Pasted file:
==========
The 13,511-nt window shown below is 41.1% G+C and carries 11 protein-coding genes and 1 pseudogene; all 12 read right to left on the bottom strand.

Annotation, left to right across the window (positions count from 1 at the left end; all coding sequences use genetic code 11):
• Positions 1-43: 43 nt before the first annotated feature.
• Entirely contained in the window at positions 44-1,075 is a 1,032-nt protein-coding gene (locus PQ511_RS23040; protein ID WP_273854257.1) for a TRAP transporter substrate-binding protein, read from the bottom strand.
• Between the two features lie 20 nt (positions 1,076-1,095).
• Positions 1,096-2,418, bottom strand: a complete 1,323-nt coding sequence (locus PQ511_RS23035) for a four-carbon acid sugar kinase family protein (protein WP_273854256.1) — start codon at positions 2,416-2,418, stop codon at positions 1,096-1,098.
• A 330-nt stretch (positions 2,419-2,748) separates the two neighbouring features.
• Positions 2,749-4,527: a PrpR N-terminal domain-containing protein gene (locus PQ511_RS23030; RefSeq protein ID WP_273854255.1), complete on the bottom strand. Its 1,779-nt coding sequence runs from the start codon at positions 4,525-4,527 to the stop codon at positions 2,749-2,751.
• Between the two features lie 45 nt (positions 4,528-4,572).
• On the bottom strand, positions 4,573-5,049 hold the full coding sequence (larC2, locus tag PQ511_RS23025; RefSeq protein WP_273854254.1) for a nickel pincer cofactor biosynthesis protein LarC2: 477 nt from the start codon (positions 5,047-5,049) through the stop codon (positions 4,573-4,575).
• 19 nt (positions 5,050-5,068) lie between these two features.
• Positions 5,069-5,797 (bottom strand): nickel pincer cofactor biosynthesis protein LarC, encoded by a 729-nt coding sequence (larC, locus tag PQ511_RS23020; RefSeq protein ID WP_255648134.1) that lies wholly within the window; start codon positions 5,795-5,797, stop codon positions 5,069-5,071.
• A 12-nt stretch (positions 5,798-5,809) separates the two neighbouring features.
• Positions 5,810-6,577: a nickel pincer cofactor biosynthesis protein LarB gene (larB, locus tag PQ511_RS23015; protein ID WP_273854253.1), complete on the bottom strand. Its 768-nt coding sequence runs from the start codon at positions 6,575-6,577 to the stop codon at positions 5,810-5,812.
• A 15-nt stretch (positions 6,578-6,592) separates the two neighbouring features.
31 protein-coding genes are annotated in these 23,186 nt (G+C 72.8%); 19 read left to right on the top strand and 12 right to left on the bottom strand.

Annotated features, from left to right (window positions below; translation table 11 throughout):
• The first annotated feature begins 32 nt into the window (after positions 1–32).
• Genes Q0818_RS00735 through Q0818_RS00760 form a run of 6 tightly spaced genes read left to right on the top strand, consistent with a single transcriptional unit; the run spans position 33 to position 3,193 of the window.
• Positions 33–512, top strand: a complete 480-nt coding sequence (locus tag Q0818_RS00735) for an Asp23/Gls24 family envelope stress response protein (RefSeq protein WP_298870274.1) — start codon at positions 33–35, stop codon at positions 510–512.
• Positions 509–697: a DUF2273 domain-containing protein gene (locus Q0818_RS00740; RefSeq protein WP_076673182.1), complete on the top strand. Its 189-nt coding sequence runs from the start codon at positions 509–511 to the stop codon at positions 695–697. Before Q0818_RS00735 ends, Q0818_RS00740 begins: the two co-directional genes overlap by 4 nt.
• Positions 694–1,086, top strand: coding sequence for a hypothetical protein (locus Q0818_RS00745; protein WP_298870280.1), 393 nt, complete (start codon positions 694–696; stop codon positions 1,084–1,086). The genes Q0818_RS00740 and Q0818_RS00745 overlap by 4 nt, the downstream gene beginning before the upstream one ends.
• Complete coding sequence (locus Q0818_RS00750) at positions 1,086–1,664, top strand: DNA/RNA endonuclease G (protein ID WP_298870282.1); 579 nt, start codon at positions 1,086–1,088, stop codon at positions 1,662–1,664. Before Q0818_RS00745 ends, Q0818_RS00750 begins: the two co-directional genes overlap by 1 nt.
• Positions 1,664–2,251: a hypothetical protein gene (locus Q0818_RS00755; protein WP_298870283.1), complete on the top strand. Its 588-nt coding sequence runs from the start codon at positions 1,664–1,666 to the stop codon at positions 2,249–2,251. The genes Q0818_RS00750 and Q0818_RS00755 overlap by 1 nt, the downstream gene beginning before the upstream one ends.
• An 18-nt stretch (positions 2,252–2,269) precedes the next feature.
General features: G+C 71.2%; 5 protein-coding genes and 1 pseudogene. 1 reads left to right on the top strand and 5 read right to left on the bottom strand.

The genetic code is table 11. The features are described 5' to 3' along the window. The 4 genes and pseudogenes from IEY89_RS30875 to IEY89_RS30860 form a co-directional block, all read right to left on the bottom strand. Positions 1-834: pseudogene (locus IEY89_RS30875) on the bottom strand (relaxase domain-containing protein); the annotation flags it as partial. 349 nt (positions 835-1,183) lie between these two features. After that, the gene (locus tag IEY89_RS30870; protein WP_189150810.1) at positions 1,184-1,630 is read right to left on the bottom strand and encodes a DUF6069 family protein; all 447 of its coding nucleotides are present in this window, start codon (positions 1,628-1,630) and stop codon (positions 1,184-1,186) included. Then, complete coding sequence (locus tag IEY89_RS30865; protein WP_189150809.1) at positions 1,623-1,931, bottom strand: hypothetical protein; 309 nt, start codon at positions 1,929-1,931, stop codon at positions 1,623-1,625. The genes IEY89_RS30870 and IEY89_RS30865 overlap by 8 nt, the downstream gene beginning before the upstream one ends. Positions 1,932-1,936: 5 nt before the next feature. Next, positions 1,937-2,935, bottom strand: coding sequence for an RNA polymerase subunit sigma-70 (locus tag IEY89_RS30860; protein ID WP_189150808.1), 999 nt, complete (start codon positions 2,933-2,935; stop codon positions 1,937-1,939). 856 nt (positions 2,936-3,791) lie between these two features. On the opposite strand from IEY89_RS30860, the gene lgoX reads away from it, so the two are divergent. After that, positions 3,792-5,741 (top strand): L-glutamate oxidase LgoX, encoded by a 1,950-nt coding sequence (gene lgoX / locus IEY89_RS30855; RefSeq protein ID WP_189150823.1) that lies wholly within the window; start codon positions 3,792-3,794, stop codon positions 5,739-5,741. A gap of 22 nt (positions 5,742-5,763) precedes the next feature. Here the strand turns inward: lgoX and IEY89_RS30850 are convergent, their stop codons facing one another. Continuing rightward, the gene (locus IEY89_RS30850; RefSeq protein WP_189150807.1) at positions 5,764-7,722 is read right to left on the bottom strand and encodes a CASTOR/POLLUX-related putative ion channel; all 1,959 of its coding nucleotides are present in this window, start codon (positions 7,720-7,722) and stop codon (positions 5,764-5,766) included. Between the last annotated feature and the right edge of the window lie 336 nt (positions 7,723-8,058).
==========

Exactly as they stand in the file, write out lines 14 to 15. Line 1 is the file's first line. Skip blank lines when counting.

• Positions 5,810-6,577: a nickel pincer cofactor biosynthesis protein LarB gene (larB, locus tag PQ511_RS23015; protein ID WP_273854253.1), complete on the bottom strand. Its 768-nt coding sequence runs from the start codon at positions 6,575-6,577 to the stop codon at positions 5,810-5,812.
• A 15-nt stretch (positions 6,578-6,592) separates the two neighbouring features.